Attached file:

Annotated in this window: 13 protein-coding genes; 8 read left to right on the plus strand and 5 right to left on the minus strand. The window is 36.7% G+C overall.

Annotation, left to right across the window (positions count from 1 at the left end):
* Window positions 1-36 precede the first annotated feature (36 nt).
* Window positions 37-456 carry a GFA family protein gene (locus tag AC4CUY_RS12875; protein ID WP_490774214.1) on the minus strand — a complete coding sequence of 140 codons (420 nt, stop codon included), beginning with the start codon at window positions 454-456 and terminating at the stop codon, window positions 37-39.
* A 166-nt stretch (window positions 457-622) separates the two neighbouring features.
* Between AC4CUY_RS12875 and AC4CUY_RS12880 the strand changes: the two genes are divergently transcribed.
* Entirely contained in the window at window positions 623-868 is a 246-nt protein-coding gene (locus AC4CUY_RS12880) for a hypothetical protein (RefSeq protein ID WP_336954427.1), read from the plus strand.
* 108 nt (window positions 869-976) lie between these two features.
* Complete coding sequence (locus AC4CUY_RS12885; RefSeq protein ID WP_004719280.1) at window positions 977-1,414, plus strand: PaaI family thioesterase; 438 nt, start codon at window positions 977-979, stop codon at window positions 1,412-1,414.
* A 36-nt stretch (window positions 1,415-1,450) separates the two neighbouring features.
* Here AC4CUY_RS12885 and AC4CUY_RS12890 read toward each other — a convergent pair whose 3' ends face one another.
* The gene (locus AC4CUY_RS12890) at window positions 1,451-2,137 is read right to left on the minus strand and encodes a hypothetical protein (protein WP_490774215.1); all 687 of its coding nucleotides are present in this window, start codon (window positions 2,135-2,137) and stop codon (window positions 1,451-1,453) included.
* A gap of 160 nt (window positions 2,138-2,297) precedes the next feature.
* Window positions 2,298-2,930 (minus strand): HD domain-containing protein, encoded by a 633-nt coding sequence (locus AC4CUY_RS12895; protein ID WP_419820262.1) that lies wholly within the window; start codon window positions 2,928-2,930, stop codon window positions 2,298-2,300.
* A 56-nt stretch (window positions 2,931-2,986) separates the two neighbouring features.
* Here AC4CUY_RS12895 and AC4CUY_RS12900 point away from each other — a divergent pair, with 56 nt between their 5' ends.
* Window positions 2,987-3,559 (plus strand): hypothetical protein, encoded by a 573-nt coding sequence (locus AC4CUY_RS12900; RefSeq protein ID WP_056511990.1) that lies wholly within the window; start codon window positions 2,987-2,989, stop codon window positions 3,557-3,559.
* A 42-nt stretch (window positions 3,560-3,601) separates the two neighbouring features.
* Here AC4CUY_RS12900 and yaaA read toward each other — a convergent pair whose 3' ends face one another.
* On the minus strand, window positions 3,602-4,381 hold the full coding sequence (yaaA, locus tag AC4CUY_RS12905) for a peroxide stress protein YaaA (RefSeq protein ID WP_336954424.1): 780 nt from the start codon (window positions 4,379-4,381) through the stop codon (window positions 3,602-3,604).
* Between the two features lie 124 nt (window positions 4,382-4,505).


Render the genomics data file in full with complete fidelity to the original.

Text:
Annotated in this window: 13 protein-coding genes; 8 read left to right on the plus strand and 5 right to left on the minus strand. The window is 36.7% G+C overall.

Annotation, left to right across the window (positions count from 1 at the left end):
* Window positions 1-36 precede the first annotated feature (36 nt).
* Window positions 37-456 carry a GFA family protein gene (locus tag AC4CUY_RS12875; protein ID WP_490774214.1) on the minus strand — a complete coding sequence of 140 codons (420 nt, stop codon included), beginning with the start codon at window positions 454-456 and terminating at the stop codon, window positions 37-39.
* A 166-nt stretch (window positions 457-622) separates the two neighbouring features.
* Between AC4CUY_RS12875 and AC4CUY_RS12880 the strand changes: the two genes are divergently transcribed.
* Entirely contained in the window at window positions 623-868 is a 246-nt protein-coding gene (locus AC4CUY_RS12880) for a hypothetical protein (RefSeq protein ID WP_336954427.1), read from the plus strand.
* 108 nt (window positions 869-976) lie between these two features.
* Complete coding sequence (locus AC4CUY_RS12885; RefSeq protein ID WP_004719280.1) at window positions 977-1,414, plus strand: PaaI family thioesterase; 438 nt, start codon at window positions 977-979, stop codon at window positions 1,412-1,414.
* A 36-nt stretch (window positions 1,415-1,450) separates the two neighbouring features.
* Here AC4CUY_RS12885 and AC4CUY_RS12890 read toward each other — a convergent pair whose 3' ends face one another.
* The gene (locus AC4CUY_RS12890) at window positions 1,451-2,137 is read right to left on the minus strand and encodes a hypothetical protein (protein WP_490774215.1); all 687 of its coding nucleotides are present in this window, start codon (window positions 2,135-2,137) and stop codon (window positions 1,451-1,453) included.
* A gap of 160 nt (window positions 2,138-2,297) precedes the next feature.
* Window positions 2,298-2,930 (minus strand): HD domain-containing protein, encoded by a 633-nt coding sequence (locus AC4CUY_RS12895; protein ID WP_419820262.1) that lies wholly within the window; start codon window positions 2,928-2,930, stop codon window positions 2,298-2,300.
* A 56-nt stretch (window positions 2,931-2,986) separates the two neighbouring features.
* Here AC4CUY_RS12895 and AC4CUY_RS12900 point away from each other — a divergent pair, with 56 nt between their 5' ends.
* Window positions 2,987-3,559 (plus strand): hypothetical protein, encoded by a 573-nt coding sequence (locus AC4CUY_RS12900; RefSeq protein ID WP_056511990.1) that lies wholly within the window; start codon window positions 2,987-2,989, stop codon window positions 3,557-3,559.
* A 42-nt stretch (window positions 3,560-3,601) separates the two neighbouring features.
* Here AC4CUY_RS12900 and yaaA read toward each other — a convergent pair whose 3' ends face one another.
* On the minus strand, window positions 3,602-4,381 hold the full coding sequence (yaaA, locus tag AC4CUY_RS12905) for a peroxide stress protein YaaA (RefSeq protein ID WP_336954424.1): 780 nt from the start codon (window positions 4,379-4,381) through the stop codon (window positions 3,602-3,604).
* Between the two features lie 124 nt (window positions 4,382-4,505).